For more stories from the PHT Time Machine, click here.

    Adam Gretz is a writer for Pro Hockey Talk on NBC Sports. Drop him a line at phtblog@nbcsports.com or follow him on Twitter @AGretz.

    Bobrovsky’s playoff revival leading Blue Jackets

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    When Jarmo Kekkalainen decided to push all of his chips to the center of the table by acquiring Matt Duchene and Ryan Dzingel at the trade deadline, it was one of the boldest plays of any general manager in recent NHL history.

    The potential for the entire thing to blow up in his face and leave him completely empty-handed was a very real one.

    The Columbus Blue Jackets’ two best and most notable players — Artemi Panarin and Sergei Bobrovsky — remained unsigned beyond this season, and Kekalainen added two more pending free agents to that mix while giving up several assets, and even more outrageous than all of that was the fact his team still wasn’t a lock to actually make the Stanley Cup Playoffs.

    It was not only a situation where most GMs would play it safe by not adding anyone, it was a situation where many GMs might have sold off their biggest assets and punted on the season (and we saw that very situation play out in Minnesota this year and in St. Louis a year ago). But this was an organization that has given its fanbase nothing but disappointment in its nearly two decades of existence and had never experienced life outside of Round 1 in the playoffs on the rare occasion that it did make the playoffs.

    So instead of giving the fans more reason to question the team and doubt the commitment, they went in. All in.

    With Duchene and Dzingel, the Blue Jackets had what looked to be a pretty strong team on paper and one that might be capable of making some noise should it actually, you know, make the playoffs.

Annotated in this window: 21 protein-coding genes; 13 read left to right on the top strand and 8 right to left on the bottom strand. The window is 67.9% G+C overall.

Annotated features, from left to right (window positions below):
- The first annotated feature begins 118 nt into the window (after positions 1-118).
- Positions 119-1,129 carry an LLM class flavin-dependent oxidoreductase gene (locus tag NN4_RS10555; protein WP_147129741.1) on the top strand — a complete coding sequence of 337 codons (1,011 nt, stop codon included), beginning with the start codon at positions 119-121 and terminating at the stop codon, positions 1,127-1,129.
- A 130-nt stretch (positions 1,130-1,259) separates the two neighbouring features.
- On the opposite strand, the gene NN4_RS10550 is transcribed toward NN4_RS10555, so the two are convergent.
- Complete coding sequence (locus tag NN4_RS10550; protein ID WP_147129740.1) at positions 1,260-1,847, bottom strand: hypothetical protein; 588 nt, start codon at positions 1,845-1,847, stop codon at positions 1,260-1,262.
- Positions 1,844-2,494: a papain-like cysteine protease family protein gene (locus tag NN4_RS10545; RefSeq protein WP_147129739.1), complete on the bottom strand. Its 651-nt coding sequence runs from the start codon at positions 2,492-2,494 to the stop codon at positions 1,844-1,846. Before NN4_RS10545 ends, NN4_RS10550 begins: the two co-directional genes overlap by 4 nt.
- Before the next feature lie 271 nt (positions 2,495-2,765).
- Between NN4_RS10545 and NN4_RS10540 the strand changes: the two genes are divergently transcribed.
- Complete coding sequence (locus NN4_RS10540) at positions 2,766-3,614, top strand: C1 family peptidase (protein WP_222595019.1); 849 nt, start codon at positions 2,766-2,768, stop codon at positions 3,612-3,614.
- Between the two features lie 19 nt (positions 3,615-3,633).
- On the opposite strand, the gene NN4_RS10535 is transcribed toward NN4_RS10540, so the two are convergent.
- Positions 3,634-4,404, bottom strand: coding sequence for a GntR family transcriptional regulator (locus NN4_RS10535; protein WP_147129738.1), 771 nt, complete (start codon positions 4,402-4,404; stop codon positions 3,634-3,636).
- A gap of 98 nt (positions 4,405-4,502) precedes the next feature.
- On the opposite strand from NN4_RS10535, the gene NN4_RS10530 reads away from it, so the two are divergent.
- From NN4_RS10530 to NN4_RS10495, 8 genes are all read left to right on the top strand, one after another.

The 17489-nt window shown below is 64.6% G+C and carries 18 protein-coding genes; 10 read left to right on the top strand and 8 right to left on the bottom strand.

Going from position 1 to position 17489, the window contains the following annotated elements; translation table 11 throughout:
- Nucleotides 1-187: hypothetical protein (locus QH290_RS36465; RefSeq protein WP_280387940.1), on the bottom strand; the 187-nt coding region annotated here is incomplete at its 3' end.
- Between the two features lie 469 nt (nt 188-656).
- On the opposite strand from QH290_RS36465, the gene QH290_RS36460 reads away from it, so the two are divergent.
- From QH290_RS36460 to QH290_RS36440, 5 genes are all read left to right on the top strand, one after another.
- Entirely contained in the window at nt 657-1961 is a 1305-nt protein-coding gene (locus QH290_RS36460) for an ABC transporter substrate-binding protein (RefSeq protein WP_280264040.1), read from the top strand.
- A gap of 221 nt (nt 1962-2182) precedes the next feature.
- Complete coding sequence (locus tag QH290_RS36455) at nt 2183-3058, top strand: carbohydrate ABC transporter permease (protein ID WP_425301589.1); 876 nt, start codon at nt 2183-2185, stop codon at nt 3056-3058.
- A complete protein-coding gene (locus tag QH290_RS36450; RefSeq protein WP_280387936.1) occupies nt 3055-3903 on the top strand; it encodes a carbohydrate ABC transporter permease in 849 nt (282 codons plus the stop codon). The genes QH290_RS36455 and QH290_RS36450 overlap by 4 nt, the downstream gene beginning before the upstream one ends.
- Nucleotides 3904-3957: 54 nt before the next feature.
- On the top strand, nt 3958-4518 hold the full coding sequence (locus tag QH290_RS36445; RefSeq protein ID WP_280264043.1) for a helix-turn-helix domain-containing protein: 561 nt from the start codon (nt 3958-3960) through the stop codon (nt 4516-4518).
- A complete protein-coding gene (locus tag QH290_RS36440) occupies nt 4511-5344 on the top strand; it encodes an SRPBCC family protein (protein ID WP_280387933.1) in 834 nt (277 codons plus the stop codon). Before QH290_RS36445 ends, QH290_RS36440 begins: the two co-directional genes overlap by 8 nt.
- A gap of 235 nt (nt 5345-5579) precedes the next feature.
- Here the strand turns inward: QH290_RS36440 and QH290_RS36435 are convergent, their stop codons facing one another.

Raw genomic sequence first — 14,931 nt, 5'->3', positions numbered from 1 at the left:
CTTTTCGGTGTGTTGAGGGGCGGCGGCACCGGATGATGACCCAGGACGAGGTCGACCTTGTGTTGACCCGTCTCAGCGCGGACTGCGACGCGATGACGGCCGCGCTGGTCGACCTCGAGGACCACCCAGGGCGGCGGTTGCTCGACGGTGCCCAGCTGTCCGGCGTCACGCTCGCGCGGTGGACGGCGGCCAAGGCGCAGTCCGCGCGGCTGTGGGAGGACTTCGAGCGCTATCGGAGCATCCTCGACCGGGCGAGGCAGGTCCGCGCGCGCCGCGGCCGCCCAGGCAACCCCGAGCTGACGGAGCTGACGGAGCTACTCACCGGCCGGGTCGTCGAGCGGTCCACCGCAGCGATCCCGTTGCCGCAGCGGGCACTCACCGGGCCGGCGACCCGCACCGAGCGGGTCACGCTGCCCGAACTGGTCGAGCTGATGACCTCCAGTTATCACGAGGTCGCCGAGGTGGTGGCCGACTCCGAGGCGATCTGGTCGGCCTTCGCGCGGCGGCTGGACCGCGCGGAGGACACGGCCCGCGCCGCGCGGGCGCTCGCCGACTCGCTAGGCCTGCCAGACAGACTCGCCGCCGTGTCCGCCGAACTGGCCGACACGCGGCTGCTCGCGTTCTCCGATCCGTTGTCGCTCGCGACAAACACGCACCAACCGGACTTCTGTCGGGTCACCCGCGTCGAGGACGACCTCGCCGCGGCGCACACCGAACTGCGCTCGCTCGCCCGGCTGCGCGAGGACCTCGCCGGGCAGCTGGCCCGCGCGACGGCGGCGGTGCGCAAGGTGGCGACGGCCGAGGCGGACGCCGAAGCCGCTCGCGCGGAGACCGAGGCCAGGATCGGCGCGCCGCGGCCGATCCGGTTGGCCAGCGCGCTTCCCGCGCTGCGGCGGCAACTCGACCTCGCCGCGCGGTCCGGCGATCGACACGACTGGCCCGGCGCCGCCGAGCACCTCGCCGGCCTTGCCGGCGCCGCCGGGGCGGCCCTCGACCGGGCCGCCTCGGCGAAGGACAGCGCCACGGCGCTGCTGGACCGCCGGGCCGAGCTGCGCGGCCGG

There was just one big question floating around the team.

    Could they count on Bobrovsky in net? That may sound like a harsh question but his career in Columbus has been a tale of two extremes and makes it a completely fair question to ask.

    His regular season performance? As good as you could possibly hope for from a starting NHL goalie. Between the 2012-13 and 2017-18 seasons there was not a single goalie in the NHL that had a better save percentage than his .923 mark. He also won Two Vezina Trophies, something that only 22 goalies in league history can claim, and was a top-five finisher in Hart Trophy voting twice. He wasn’t just good, he was great. That regular season performance is on the fringes of a Hall of Fame career if for no other reason than the Vezinas, as 18 of the 22 goalies that have won multiple Vezinas are in the Hall of Fame.

    [NBC 2019 STANLEY CUP PLAYOFF HUB]

    The problem has always been that once the regular season ends and the playoffs begin, something has happened to Bobrovsky’s performance, and it hasn’t been pretty.